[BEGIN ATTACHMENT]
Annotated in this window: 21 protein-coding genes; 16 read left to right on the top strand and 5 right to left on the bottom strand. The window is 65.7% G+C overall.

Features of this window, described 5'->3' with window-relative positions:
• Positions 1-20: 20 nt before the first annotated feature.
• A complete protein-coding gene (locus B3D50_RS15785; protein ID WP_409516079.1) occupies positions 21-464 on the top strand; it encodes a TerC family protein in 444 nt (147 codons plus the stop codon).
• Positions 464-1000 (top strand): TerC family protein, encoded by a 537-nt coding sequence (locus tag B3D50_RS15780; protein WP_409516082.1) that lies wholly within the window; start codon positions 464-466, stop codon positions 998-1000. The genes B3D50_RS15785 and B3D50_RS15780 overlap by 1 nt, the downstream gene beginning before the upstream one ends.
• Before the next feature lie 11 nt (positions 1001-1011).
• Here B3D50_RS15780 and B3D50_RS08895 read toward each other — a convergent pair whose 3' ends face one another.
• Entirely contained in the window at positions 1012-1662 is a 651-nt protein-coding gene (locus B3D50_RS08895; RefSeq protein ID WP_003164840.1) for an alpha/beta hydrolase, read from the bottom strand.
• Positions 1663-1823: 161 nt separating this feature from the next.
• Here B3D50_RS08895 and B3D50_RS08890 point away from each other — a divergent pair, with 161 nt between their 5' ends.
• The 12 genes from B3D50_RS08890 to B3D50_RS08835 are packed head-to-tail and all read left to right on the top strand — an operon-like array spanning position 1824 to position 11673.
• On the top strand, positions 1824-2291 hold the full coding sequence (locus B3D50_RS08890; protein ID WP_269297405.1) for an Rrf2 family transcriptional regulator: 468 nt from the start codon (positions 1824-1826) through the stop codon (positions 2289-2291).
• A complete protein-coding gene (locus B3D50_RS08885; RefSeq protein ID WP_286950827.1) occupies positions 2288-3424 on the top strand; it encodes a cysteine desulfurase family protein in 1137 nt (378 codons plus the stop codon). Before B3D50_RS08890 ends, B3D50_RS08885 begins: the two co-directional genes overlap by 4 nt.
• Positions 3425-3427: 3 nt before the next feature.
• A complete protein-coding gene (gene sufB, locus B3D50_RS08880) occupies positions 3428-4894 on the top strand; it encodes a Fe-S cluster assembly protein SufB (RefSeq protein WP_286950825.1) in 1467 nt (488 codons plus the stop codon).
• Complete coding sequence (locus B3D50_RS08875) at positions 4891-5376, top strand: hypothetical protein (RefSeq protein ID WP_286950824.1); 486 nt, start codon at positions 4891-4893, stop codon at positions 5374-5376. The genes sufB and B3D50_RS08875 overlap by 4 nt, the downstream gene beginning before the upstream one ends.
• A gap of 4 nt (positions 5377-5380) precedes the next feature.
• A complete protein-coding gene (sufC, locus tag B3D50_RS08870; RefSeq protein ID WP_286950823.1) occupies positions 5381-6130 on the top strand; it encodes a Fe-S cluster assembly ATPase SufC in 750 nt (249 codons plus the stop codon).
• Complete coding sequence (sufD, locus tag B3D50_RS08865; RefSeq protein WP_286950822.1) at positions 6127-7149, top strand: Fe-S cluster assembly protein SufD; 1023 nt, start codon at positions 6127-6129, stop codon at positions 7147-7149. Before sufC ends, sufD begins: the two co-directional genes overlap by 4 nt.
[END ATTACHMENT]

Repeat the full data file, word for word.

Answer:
Annotated in this window: 21 protein-coding genes; 16 read left to right on the top strand and 5 right to left on the bottom strand. The window is 65.7% G+C overall.

Features of this window, described 5'->3' with window-relative positions:
• Positions 1-20: 20 nt before the first annotated feature.
• A complete protein-coding gene (locus B3D50_RS15785; protein ID WP_409516079.1) occupies positions 21-464 on the top strand; it encodes a TerC family protein in 444 nt (147 codons plus the stop codon).
• Positions 464-1000 (top strand): TerC family protein, encoded by a 537-nt coding sequence (locus tag B3D50_RS15780; protein WP_409516082.1) that lies wholly within the window; start codon positions 464-466, stop codon positions 998-1000. The genes B3D50_RS15785 and B3D50_RS15780 overlap by 1 nt, the downstream gene beginning before the upstream one ends.
• Before the next feature lie 11 nt (positions 1001-1011).
• Here B3D50_RS15780 and B3D50_RS08895 read toward each other — a convergent pair whose 3' ends face one another.
• Entirely contained in the window at positions 1012-1662 is a 651-nt protein-coding gene (locus B3D50_RS08895; RefSeq protein ID WP_003164840.1) for an alpha/beta hydrolase, read from the bottom strand.
• Positions 1663-1823: 161 nt separating this feature from the next.
• Here B3D50_RS08895 and B3D50_RS08890 point away from each other — a divergent pair, with 161 nt between their 5' ends.
• The 12 genes from B3D50_RS08890 to B3D50_RS08835 are packed head-to-tail and all read left to right on the top strand — an operon-like array spanning position 1824 to position 11673.
• On the top strand, positions 1824-2291 hold the full coding sequence (locus B3D50_RS08890; protein ID WP_269297405.1) for an Rrf2 family transcriptional regulator: 468 nt from the start codon (positions 1824-1826) through the stop codon (positions 2289-2291).
• A complete protein-coding gene (locus B3D50_RS08885; RefSeq protein ID WP_286950827.1) occupies positions 2288-3424 on the top strand; it encodes a cysteine desulfurase family protein in 1137 nt (378 codons plus the stop codon). Before B3D50_RS08890 ends, B3D50_RS08885 begins: the two co-directional genes overlap by 4 nt.
• Positions 3425-3427: 3 nt before the next feature.
• A complete protein-coding gene (gene sufB, locus B3D50_RS08880) occupies positions 3428-4894 on the top strand; it encodes a Fe-S cluster assembly protein SufB (RefSeq protein WP_286950825.1) in 1467 nt (488 codons plus the stop codon).
• Complete coding sequence (locus B3D50_RS08875) at positions 4891-5376, top strand: hypothetical protein (RefSeq protein ID WP_286950824.1); 486 nt, start codon at positions 4891-4893, stop codon at positions 5374-5376. The genes sufB and B3D50_RS08875 overlap by 4 nt, the downstream gene beginning before the upstream one ends.
• A gap of 4 nt (positions 5377-5380) precedes the next feature.
• A complete protein-coding gene (sufC, locus tag B3D50_RS08870; RefSeq protein ID WP_286950823.1) occupies positions 5381-6130 on the top strand; it encodes a Fe-S cluster assembly ATPase SufC in 750 nt (249 codons plus the stop codon).
• Complete coding sequence (sufD, locus tag B3D50_RS08865; RefSeq protein WP_286950822.1) at positions 6127-7149, top strand: Fe-S cluster assembly protein SufD; 1023 nt, start codon at positions 6127-6129, stop codon at positions 7147-7149. Before sufC ends, sufD begins: the two co-directional genes overlap by 4 nt.